In 2022, investment in traditional IT equipment for data centers will finally be surpassed by spending on shared cloud IT infrastructure. With corporate customers spending $18.3 billion on cloud computing and storage infrastructure in the first quarter of 2022, up 17.2% year over year, spending on cloud services is likely to reach another critical tipping point.
Budgets for both dedicated and shared cloud infrastructure are included in the total. Yet, spending on shared cloud infrastructure, which accounted for $12.5 billion (68%) of the total, represents a significant growth driver. Additionally, that subcategory increased by 15.7% as compared to Q1 2021.
IDC has been keeping tabs on how much money is being spent on traditional data center computing, storage, and IT infrastructure in public clouds from companies like
Although not as positive as it is for cloud providers, the outlook for non-cloud IT infrastructure providers is still good. Spending on non-cloud infrastructure increased this quarter year over year to $14.8 billion, up 9.8%. It was the sixth quarter in a row that growth occurred.
IDC doesn’t give a picture of the revenue distribution among public cloud providers, but researcher Canalys recently stated that AWS garnered 33% of the $53.5 billion in worldwide cloud infrastructure spending in Q4 2021, followed by Azure with 22% and Google Cloud with 9%. The remaining 36% was taken by other suppliers.
Spending on cloud services is about to hit another key tipping point, as business customers spent $18.3 billion on cloud computing and storage infrastructure in the first quarter (Q1) of 2022, up 17.2% year over year https://t.co/pxQvPWTiyg
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Since the pandemic started in March 2020, spending on cloud infrastructure has increased as businesses have expedited their digital transitions. With the exception of a 1.9% year-over-year dip in Q2 2021, spending has increased for seven straight quarters starting in Q3 2019. The largest year-over-year growth was in Q2 2020, at 38.4%. The amount spent on cloud infrastructure in Q4 2021 increased by 13.5% year over year to $21.1 billion.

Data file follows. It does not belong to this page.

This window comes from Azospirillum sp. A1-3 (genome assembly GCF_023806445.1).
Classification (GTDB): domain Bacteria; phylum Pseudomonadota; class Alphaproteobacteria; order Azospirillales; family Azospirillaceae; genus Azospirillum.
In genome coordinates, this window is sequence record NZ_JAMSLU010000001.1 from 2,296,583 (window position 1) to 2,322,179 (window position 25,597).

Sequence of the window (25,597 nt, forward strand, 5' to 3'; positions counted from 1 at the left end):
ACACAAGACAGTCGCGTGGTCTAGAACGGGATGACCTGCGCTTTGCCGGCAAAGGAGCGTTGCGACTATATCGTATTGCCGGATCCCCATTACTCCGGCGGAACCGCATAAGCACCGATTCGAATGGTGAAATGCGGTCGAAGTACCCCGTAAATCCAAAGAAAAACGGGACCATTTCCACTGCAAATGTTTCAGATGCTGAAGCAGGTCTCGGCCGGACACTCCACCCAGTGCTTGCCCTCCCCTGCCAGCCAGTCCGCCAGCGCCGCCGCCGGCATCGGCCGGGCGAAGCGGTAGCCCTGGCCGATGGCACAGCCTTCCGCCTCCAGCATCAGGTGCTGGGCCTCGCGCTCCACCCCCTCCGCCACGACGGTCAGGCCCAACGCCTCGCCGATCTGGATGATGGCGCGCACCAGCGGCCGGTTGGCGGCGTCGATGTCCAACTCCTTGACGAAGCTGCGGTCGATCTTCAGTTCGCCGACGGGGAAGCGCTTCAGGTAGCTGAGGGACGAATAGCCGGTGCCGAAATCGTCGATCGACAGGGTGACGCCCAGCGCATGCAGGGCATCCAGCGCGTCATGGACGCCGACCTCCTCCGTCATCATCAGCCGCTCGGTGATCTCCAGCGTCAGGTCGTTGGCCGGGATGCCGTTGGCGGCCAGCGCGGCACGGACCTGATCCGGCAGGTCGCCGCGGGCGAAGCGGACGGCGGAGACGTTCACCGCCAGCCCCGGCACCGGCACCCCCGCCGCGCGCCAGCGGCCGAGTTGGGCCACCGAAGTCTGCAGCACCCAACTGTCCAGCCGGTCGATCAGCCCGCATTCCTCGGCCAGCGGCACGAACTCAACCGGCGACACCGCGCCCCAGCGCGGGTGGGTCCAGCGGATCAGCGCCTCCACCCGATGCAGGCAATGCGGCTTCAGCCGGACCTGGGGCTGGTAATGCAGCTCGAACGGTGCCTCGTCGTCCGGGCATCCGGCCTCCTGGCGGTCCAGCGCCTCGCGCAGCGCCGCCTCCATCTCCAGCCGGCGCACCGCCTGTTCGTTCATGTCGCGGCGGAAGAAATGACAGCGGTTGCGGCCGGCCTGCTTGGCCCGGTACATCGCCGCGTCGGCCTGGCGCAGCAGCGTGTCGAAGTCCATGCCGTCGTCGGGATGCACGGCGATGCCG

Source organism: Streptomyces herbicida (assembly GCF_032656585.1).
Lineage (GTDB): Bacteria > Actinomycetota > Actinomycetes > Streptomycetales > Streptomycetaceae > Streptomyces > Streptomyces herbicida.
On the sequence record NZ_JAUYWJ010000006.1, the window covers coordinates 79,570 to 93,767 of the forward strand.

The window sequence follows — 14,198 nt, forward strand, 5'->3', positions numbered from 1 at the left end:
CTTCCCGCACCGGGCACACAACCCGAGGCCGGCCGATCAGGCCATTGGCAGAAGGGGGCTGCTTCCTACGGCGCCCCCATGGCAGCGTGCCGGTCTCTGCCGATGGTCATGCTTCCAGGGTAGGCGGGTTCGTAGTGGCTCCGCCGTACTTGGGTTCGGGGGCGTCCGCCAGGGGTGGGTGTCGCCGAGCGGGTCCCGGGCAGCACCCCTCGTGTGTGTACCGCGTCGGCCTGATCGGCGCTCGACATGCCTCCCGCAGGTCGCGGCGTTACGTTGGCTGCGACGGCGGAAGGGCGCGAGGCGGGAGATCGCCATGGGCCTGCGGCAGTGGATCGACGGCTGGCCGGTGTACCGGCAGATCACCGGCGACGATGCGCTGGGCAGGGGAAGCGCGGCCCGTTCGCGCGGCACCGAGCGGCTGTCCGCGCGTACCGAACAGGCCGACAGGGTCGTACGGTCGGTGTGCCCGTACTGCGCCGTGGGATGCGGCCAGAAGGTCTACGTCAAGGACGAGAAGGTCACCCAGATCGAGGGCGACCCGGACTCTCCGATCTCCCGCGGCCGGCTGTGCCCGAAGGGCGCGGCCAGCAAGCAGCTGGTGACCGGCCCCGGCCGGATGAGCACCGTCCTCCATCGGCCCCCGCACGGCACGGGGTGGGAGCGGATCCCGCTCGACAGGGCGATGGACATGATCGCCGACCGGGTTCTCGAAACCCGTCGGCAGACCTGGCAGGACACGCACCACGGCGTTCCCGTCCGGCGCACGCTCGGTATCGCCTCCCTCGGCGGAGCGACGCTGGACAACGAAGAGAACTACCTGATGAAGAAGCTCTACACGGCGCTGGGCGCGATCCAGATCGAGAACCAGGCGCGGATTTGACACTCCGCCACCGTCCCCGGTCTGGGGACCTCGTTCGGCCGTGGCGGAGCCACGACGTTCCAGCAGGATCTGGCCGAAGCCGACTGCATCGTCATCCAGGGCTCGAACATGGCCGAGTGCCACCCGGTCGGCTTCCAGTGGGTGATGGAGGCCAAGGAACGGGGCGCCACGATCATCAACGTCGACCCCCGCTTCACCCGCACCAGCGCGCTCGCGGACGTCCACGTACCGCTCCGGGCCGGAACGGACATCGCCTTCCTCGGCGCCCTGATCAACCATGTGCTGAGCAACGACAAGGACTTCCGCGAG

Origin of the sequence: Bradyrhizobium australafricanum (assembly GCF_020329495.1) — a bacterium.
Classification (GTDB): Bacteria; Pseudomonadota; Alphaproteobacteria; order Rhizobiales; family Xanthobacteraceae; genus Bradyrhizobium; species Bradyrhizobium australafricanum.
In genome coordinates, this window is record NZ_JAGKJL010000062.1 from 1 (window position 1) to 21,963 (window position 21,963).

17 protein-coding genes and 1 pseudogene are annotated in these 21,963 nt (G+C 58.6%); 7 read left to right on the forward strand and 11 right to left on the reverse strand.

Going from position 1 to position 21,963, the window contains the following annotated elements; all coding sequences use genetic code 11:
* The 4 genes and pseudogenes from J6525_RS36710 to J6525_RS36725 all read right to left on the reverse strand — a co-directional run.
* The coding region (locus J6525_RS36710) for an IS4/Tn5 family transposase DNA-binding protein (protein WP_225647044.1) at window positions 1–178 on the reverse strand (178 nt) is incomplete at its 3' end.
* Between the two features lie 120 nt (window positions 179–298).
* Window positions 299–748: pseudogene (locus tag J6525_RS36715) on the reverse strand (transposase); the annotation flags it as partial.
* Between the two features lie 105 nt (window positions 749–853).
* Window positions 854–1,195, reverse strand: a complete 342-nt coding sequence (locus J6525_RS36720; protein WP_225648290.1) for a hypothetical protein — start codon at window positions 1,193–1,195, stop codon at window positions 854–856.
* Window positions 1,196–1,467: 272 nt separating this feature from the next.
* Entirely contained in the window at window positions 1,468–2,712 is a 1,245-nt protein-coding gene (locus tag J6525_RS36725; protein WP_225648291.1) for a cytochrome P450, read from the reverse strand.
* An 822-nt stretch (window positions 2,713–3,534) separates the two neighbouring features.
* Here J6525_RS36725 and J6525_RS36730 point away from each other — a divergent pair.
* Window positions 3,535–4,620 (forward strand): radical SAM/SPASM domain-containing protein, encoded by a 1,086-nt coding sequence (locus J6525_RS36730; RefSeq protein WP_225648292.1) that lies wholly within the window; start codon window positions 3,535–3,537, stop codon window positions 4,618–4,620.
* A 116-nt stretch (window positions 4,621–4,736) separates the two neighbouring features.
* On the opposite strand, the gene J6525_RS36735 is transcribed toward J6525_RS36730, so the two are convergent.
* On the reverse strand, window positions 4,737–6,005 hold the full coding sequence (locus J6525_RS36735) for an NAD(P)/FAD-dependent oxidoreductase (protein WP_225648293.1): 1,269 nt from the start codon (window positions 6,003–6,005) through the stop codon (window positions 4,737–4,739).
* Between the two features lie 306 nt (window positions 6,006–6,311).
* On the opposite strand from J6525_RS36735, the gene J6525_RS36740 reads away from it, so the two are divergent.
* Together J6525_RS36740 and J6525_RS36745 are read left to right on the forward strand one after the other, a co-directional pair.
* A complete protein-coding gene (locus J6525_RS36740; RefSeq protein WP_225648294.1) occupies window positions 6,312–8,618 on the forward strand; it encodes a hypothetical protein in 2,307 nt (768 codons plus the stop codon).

The market for non-cloud expenditure is still quite large and is predicted to increase during the whole year, albeit considerably more slowly than cloud spending.
IDC predicts that spending on cloud infrastructure would increase by 22% in total for the entire year of 2022 to $90.2 billion. It states that this is the biggest yearly growth rate since 2018. At the same time, it is anticipated that spending on conventional IT infrastructure would increase 1.8% to $60.7 billion.
Only a portion of the increase in cost may be attributed to the increased use of infrastructure offered via the cloud. Inflation and the slow but steady improvement of the world’s clogged supply chains and logistical networks are further significant causes.
IDC anticipates yearly growth in cloud infrastructure investment to range between 20 and 25% in China, the US, Western Europe, and Asia Pacific/Japan. Speeding in Central and Eastern Europe is predicted to decrease by 54% in 2022 as a result of Russia’s invasion of Ukraine.
Between 2021 and 2026, the analyst anticipates that expenditure on computing and storage cloud infrastructure would expand at a compound annual growth rate (CAGR) of 14.5%. It projects that spending will amount to $145.2 billion in 2026, making up 69.7% of all expenditures on computing and storage infrastructure. Spending on non-cloud infrastructure is anticipated to increase at a CAGR of 1.2% and reach $63.1 billion in 2026.
IDC also examines the expenditure of managed service providers, cloud service providers, and digital service providers, which together make up 55.3% of IT infrastructure investment. In Q1 2022, this group invested $18.3 billion, or 14.5% more than the previous quarter, in computer and storage infrastructure.
In Q1 2022, non-service providers’ spending increased 12.9% year over year, the largest rise in 14 quarters. Service providers will spend $89.1 billion on IT infrastructure in 2022, up 18.7% over the previous year.